I could not be more thankful.

Fargo Marathon Win!
Little did I know it, but I was forming a tight-knit, rag-tag, cast of characters all willing to help me to get to something that should have been “impossible”. They believed in me, I believed in them. Fully. It was “Team Nichole”.

Except, the goal wasn’t impossible. I made it, I qualified. 2:44, well under the qualifying time. It was one of the best days of my life. I have that “team” to thank for it.

The point of the long story to this athlete was that you can take moderate talent and make it great. I did not have the talent to run with those individuals in 2012. I am not a Meghan Peyton. I was probably one of the least qualified to race there (based on past results). I just plain WANTED it, and was able to turn that fire into a dream come true.

Mesa has trained so many miles with me! Thank you Stunt Puppy! (See the team page for a big discount)

I wouldn’t have changed anything. All those miles, all that hard work, all those “little things” that I struggled to get in because time is short. I unintentionally assembled “Team Nichole” (individuals, professionals, and sponsors!) to get there. I am SO happy with what I’ve achieved.

I wanted it. I wanted to make it happen. I did. You can too.

The fire is there for that athlete. Start assembling your team and start thinking of those little things. Let the fire burn brighter. Every second counts.

One shot, one opportunity. Prove yourself.

* If you want to chase your impossible, I have the ability to take on one more individual for coaching. Contact me! nichole (dot) porath @

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  1. Great post–inspiring! Do you think everyone requires those same pieces to complete their puzzle? Also wondering if becoming a mother has altered your goals/priorities as a runner. Amy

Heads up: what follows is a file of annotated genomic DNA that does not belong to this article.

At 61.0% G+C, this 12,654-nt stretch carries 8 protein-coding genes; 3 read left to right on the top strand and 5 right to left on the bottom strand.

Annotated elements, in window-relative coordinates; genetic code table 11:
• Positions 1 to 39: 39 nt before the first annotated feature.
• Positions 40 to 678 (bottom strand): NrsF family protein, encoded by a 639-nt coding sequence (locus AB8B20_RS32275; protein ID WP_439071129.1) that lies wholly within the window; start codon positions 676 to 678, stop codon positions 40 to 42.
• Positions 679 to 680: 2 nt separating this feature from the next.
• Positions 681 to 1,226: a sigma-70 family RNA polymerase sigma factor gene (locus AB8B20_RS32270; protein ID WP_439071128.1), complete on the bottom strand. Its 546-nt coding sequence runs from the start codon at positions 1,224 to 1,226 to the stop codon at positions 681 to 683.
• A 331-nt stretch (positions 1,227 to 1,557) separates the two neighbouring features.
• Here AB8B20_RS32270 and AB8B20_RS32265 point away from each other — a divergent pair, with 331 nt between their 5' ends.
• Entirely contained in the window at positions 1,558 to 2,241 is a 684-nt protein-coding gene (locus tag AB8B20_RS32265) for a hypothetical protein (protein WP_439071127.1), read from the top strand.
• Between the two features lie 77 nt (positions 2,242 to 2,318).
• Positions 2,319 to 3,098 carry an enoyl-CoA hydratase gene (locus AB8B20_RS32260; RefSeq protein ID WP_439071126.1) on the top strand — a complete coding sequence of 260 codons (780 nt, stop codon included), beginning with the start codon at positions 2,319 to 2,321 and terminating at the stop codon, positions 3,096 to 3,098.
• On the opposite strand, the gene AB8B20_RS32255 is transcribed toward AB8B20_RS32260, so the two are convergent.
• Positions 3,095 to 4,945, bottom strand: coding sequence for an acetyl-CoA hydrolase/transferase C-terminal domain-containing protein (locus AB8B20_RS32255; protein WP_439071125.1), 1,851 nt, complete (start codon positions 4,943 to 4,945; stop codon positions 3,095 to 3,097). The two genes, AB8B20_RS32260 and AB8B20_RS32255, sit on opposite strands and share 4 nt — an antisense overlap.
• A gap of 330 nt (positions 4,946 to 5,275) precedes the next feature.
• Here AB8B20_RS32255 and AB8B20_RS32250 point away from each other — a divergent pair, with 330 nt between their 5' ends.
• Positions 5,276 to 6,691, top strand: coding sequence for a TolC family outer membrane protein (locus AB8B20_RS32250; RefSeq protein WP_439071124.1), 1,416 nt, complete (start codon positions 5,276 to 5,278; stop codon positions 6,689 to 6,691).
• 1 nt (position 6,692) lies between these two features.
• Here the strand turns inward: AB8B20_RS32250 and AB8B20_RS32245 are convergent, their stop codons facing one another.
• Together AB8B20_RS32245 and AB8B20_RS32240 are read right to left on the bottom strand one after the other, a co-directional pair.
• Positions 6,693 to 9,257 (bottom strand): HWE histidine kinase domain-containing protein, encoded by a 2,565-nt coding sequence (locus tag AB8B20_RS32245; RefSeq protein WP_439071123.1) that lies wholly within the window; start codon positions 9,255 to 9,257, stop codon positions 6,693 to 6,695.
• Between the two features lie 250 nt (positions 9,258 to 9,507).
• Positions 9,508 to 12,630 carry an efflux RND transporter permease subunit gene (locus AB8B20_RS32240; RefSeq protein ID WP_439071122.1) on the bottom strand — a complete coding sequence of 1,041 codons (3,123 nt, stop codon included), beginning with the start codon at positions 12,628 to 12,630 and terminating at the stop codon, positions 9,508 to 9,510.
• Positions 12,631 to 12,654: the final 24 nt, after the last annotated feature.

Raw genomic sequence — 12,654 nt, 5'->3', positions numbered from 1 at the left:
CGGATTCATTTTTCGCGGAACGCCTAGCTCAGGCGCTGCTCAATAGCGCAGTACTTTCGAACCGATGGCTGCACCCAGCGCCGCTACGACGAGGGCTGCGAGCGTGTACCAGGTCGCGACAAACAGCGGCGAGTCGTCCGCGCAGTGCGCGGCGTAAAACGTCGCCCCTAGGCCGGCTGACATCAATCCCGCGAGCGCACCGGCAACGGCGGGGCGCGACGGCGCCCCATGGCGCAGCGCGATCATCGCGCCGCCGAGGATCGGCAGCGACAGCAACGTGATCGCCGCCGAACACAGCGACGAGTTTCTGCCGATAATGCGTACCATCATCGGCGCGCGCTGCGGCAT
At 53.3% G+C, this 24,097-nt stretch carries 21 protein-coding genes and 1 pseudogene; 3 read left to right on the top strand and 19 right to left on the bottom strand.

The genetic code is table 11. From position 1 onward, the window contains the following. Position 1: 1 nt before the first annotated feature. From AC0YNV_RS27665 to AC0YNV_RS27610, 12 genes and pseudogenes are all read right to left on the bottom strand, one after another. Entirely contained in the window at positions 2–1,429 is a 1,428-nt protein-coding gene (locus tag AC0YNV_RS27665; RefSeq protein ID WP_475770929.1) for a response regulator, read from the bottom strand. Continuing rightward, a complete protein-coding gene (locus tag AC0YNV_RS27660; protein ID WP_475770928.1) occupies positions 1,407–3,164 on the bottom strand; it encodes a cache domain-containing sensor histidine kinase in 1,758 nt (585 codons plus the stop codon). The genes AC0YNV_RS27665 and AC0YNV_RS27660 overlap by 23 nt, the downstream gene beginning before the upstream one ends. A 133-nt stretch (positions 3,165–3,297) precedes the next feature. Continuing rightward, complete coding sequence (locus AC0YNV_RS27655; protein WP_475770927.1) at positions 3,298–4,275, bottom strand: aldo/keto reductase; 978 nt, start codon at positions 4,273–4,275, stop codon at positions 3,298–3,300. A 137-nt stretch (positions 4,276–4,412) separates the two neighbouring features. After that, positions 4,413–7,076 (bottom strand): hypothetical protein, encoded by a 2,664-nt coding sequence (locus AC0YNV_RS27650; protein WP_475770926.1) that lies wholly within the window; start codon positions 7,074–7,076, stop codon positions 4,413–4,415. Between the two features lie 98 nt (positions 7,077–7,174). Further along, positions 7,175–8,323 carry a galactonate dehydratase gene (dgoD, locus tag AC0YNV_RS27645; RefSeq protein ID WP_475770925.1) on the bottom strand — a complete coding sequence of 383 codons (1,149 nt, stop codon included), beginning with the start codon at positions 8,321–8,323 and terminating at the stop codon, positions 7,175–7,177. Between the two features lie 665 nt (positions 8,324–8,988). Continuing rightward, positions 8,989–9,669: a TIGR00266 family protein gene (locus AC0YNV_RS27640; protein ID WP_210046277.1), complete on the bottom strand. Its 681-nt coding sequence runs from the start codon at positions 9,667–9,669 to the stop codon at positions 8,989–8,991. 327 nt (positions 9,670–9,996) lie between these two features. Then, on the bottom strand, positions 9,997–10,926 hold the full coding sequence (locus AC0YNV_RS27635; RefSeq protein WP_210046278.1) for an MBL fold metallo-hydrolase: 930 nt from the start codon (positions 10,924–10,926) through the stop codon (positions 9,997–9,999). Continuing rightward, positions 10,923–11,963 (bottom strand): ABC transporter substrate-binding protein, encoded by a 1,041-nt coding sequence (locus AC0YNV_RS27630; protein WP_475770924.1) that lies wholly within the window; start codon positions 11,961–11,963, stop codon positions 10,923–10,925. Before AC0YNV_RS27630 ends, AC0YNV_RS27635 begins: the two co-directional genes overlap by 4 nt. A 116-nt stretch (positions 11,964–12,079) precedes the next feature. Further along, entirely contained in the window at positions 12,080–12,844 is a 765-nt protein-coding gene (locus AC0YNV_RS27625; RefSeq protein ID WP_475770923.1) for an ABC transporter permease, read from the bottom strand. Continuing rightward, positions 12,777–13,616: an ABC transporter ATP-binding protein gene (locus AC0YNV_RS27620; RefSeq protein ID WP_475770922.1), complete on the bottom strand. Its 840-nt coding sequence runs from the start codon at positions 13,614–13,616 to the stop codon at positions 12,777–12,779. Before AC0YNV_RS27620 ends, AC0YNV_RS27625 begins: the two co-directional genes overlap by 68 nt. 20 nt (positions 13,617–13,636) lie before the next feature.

1. At this point in my life, I am so happy with what I've achieved and I am in love with being a mom/wife. So – my drive for running and racing isn't what it used to be. As far as getting to that level: all of those individuals are NOT needed. I needed them because I was so busy with my full time job – I needed someone to think for me and hold me accountable. But, all of those "little things" are what can bring you from "good" to "great". 🙂

  2. Awesome post! I have read your blog for a few years now, and you continue to inspire me. I have been working towards the OTQ for 4 years now, and hope to do exactly what you did at my next marathon this May :). Thanks for showing me what is possible!

  3. I love this!! I'd venture to say that you have more natural talent than you give yourself credit for, but I loved that you were able to reach your goal mostly through sheer determination and hard work. That's how I feel as well, and why I continue to chase goals that may seem crazy for a moderately-talented runner to pursue. 🙂 Thank you for continuing to inspire us!! Would love to join your team – just have to save my pennies for a bit. 🙂

    1. Perhaps you're right :). But based on past results… I was no where near those women I was racing against! I am all about chasing crazy goals – obviously – are you not working with a coach right now? We should chat, even though you're counting pennies 🙂

  4. I love this post 🙂 While I am nowhere near as quick as you, I always feel like I am "just shy" of the next big thing and completely understand that frustration! It's great to hear a story of someone who works their butt off to make things happen and achieve their dreams!